Lawsuit-laden J&J recalls baby powder after asbestos alert

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Johnson & Johnson has said it is recalling around 33,000 bottles of baby powder in the US, after the FDA found tiny amounts of asbestos in samples taken from a bottle purchased online.

The big US pharma said it began the voluntary recall “out of an abundance of caution” after the FDA test found “sub-trace” levels of chrysotie asbestos contamination – no greater than 0.00002% – in a single bottle.

Already under fire and facing lawsuits because of an alleged link between asbestos in baby powder and ovarian cancer, J&J said it has immediately begun a “rigorous, thorough investigation” into the matter, in full cooperation with the FDA.

This could not have come at a worse time for J&J, which is facing multiple lawsuits related to the asbestos issue, as well as litigation related to its role in the US opioid epidemic.

In another high-profile case J&J was ordered to pay $8 billion in damages to a man, who claimed the company failed to warn him that the schizophrenia drug Risperdal could cause the growth of breasts as a side-effect.

Earlier this week J&J execs brushed off investors’ concerns that the litigation could drag on the company’s financial performance in a Q3 results call, saying they expect the $8bn damage figure to be reduced on appeal.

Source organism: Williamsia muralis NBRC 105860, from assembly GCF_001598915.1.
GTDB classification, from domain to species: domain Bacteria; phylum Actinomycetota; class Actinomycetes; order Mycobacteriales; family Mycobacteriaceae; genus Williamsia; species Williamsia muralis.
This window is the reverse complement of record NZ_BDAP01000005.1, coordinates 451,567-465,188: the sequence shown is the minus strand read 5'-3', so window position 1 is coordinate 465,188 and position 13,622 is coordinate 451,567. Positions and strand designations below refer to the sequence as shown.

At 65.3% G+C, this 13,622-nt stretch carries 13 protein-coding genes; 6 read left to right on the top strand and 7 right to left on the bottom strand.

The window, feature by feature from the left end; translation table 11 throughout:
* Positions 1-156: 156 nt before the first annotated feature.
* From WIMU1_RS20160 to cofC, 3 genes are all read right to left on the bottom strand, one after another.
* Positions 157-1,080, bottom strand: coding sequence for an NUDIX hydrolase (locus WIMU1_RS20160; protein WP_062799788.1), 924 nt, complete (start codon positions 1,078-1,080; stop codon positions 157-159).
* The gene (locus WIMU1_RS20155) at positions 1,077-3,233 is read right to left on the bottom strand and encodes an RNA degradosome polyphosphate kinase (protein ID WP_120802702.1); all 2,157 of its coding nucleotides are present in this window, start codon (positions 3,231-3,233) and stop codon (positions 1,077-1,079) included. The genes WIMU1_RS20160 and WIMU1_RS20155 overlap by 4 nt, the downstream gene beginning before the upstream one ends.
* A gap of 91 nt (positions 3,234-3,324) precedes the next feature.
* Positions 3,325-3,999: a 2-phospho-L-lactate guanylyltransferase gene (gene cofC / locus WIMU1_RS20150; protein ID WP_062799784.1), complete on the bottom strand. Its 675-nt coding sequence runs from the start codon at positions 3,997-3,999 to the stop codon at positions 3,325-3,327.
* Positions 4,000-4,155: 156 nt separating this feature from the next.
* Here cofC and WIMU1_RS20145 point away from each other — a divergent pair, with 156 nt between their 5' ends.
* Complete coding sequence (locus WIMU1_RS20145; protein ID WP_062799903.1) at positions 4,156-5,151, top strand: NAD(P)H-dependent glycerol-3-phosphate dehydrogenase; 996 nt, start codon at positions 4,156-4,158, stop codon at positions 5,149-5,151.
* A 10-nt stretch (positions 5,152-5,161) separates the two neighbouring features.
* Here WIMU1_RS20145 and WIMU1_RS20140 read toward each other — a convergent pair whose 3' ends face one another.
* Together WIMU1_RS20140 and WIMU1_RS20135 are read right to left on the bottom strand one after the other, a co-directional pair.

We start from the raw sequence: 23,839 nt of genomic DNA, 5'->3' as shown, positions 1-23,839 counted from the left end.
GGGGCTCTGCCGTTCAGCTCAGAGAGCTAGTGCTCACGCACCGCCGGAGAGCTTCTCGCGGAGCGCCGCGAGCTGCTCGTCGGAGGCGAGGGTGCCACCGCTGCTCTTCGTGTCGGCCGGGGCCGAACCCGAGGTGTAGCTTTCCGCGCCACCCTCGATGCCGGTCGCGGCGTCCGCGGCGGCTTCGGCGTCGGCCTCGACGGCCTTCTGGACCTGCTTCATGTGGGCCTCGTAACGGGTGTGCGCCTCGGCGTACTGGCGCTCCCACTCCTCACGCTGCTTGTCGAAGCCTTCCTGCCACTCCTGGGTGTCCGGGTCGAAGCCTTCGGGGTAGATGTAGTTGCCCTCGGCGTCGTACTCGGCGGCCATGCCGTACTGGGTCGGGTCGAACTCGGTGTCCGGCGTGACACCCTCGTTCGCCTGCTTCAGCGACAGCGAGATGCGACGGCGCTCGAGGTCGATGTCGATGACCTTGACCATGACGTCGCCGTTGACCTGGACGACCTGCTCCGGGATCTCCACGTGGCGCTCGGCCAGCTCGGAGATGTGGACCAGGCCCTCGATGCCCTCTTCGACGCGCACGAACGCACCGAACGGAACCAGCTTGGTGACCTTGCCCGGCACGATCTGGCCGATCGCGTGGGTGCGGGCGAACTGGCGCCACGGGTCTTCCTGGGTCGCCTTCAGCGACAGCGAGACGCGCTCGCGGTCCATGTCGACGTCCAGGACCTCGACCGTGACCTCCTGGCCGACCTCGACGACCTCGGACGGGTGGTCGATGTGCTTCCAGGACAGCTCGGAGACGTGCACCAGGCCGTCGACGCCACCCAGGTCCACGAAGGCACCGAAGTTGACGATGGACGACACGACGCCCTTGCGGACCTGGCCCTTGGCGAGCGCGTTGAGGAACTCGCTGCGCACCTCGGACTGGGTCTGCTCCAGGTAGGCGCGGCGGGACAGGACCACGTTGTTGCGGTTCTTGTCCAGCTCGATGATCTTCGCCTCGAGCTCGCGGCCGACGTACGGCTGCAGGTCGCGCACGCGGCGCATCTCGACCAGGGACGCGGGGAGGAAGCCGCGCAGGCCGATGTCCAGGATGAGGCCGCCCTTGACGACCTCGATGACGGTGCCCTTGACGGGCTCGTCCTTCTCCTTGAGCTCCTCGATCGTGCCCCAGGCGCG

The company has said in regulatory filings that it faces litigation from 15,500 plaintiffs related to its body powders containing talc.

In a statement the company’s consumer unit said it was too early to confirm whether cross contamination of the sample had caused a false positive, whether the sample came from a bottle with an intact seal, or whether the sample was prepared in a controlled environment.

Questioned about the litigation earlier this week on the results call, J&J’s chief financial officer Joe Wolk said: “We have a small great legal team working on these matters, we continue to be focused trying to bring better solutions and better innovation to healthcare, that will eventually win out. We know how to navigate these matters.”